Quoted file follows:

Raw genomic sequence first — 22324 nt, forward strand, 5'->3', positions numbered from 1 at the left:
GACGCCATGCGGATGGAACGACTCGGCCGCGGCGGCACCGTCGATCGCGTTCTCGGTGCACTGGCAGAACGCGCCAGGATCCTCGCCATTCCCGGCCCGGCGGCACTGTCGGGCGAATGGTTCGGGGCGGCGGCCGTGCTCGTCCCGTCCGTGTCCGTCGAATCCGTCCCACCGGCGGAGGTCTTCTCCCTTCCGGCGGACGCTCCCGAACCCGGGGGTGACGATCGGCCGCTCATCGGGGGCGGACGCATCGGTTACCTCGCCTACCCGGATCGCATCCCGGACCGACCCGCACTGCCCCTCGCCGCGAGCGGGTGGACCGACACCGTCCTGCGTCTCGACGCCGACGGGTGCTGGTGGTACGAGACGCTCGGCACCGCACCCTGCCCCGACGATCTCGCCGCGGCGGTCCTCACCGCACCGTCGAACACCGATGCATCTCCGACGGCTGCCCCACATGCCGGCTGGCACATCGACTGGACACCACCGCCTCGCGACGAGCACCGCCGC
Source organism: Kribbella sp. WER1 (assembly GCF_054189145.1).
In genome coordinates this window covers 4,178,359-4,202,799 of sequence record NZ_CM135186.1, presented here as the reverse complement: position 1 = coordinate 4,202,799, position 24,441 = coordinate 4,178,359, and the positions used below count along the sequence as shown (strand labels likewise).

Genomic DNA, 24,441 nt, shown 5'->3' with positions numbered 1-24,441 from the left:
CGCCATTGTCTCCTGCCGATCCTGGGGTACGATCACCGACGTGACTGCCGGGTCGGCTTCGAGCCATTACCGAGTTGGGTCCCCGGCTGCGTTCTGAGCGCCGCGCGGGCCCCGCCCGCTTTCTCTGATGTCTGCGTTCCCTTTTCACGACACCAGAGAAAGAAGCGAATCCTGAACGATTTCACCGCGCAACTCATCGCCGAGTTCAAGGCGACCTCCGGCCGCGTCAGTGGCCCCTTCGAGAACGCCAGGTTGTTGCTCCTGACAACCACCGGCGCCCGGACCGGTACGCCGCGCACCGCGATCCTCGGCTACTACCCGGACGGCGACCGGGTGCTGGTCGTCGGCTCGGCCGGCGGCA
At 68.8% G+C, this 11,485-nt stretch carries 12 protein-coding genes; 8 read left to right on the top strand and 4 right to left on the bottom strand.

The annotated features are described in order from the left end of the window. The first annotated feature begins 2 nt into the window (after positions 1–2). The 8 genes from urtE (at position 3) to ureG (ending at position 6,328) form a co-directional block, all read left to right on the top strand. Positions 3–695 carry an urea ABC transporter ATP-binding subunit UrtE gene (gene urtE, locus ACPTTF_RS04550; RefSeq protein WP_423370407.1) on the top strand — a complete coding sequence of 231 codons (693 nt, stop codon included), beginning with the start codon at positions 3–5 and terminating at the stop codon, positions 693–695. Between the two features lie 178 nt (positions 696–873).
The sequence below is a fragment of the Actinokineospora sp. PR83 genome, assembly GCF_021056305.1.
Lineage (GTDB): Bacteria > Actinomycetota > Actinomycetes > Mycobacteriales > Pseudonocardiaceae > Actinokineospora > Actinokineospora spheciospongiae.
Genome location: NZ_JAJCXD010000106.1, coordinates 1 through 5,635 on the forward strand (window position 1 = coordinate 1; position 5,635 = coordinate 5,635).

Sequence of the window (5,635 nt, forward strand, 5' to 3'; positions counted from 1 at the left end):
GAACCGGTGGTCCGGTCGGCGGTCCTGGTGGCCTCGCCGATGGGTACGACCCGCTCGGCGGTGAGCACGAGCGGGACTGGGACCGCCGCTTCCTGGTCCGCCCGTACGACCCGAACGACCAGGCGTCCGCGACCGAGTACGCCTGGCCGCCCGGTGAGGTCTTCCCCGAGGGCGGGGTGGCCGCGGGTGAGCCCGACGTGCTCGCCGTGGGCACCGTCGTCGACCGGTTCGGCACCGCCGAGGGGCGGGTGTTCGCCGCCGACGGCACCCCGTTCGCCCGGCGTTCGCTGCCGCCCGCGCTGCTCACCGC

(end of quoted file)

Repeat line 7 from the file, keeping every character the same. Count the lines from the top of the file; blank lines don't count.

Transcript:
At 68.8% G+C, this 11,485-nt stretch carries 12 protein-coding genes; 8 read left to right on the top strand and 4 right to left on the bottom strand.